Facebook to start testing Internet-beaming drones in 2015

By Silky Malhotra | Published on Sep 25 2014
Facebook to start testing Internet-beaming drones in 2015

Facebook connectivity labs plans to start testing internet beaming drones in 2015, with an aim to delivering internet globally.

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Facebook plans to start testing internet beaming drones next year to provide internet connectivity in remote locations. The social networking giant plans to launch the first test plane in 2015 with the ultimate aim to provide internet access through the sci-fi planes as early as three to five years from now.

Facebook Connectivity Lab's Yael Maguire revealed more details about the social networking sites plans at the Social Good Summit in New York earlier this week. He stated that the project aims to connect the last 15 percent of the unconnected world population with the internet planes. Maguire revealed that the main difficulty they have faced with the project is how to design a plane that will fly above the weather – 60.000 to 90.000 feet up in the air – for months or even years at a time. He added that the team will have to adapt solar power panels to the new task, as it may be the only feasible solution. But operating machinery at such a high altitude has a lot of challenges.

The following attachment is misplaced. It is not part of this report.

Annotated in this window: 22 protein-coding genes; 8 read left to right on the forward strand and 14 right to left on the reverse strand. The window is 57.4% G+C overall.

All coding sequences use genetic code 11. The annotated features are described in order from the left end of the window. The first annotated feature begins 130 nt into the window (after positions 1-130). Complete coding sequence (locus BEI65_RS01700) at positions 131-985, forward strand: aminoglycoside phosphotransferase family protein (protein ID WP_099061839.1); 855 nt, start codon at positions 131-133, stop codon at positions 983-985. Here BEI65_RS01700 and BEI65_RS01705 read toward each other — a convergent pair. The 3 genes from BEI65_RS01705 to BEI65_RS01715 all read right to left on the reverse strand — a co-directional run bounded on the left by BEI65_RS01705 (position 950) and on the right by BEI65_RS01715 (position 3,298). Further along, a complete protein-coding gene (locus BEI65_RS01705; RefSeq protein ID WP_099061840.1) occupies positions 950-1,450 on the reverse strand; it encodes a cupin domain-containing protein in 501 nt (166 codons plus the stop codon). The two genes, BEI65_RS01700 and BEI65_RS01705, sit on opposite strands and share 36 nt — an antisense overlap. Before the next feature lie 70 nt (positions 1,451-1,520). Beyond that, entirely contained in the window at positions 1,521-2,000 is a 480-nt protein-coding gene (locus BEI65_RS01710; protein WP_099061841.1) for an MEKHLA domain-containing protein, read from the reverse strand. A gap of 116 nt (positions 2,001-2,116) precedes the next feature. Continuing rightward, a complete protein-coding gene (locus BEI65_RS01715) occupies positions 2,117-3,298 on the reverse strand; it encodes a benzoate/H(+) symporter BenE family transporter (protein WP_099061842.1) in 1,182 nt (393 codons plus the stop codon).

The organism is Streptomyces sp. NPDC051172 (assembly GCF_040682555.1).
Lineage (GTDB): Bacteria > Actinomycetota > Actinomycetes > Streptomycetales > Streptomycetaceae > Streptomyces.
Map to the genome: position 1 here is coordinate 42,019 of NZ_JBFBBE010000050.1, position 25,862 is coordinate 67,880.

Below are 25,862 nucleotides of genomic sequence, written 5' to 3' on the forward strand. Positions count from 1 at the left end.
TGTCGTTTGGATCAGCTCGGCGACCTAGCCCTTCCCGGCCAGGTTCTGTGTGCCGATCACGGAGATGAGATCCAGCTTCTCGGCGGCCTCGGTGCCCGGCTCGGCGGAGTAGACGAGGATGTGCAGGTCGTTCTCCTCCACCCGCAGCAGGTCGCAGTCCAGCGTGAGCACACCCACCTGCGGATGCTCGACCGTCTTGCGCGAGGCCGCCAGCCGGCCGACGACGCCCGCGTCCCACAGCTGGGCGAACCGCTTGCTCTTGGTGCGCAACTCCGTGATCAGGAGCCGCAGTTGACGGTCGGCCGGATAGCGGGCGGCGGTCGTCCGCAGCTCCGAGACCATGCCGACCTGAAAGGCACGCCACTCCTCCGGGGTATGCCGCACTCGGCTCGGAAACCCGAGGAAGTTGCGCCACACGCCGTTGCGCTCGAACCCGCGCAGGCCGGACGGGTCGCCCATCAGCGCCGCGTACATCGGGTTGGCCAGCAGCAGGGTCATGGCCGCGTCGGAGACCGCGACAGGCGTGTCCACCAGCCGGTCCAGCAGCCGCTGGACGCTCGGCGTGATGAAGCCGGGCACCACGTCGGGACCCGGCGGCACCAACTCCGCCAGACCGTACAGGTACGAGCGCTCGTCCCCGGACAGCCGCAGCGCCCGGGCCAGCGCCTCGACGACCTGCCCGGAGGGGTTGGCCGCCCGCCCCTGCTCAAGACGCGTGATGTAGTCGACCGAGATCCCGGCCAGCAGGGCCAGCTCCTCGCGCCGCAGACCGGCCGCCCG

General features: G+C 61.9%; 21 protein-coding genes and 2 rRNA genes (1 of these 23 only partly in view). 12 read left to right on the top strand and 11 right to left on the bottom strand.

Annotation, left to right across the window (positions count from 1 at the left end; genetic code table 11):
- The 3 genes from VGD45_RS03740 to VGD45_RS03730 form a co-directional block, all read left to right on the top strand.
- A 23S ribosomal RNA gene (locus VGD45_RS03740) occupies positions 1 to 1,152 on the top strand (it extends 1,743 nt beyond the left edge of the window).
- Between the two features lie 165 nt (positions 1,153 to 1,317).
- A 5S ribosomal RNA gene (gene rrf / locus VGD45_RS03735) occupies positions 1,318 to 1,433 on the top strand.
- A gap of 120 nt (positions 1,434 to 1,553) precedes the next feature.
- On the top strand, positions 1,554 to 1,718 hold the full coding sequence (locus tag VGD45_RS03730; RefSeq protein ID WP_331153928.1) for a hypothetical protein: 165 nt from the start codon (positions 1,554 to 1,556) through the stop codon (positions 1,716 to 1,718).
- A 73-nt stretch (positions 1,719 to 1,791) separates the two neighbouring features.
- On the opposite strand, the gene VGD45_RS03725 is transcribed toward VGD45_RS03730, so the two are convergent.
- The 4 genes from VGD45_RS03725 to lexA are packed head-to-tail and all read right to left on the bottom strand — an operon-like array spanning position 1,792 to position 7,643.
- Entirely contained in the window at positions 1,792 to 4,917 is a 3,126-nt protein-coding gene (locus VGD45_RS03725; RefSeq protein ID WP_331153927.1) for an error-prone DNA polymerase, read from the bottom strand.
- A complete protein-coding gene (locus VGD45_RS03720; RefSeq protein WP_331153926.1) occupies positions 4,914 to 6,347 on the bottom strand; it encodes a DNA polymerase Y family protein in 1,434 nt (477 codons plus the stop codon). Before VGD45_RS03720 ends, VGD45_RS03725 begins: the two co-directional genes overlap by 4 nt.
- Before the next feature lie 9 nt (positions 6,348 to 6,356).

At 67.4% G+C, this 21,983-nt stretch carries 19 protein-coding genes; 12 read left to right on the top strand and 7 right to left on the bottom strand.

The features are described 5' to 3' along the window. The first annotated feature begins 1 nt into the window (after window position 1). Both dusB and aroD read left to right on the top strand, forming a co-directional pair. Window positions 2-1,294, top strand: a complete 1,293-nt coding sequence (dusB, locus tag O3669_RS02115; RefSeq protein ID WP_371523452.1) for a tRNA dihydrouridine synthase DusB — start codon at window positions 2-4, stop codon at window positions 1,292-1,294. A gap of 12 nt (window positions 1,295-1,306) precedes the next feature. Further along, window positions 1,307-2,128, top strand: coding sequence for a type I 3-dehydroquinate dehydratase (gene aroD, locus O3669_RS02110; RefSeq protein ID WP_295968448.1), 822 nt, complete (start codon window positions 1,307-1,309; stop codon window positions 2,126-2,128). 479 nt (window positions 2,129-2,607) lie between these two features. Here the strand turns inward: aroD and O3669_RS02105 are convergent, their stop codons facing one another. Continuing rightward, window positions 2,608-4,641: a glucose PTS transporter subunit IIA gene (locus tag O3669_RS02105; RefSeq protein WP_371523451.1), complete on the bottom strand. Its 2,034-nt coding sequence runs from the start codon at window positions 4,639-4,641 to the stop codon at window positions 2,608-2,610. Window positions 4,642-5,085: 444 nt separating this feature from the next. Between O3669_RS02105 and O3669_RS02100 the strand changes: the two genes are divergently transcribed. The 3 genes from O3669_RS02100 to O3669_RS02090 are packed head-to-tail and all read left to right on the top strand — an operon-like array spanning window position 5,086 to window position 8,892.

"In order for us to fly these planes — unmanned planes that have to fly for months, or perhaps years at a time — we actually have to fly above the weather, above all airspace," Maguire said. "That's between 60,000 and 90,000 feet. Routinely, planes don't fly there, and certainly not drones."

"We’re taking on a whole bunch of technical risk, but we’re also taking on whole bunch of regulatory risk, because there are no rules about flying planes outside of 60,000 feet and above. There are no rules about beaming signals down to people in those environments,” Maguire said.

Internet giant Google is also planning to build a satellite fleet to provide internet access in remote areas. Reportedly the internet giant is planning to spend more than $1 billion to build 180 new satellites that will orbit the Earth and provide internet access globally.

Source: Mashable

Silky Malhotra

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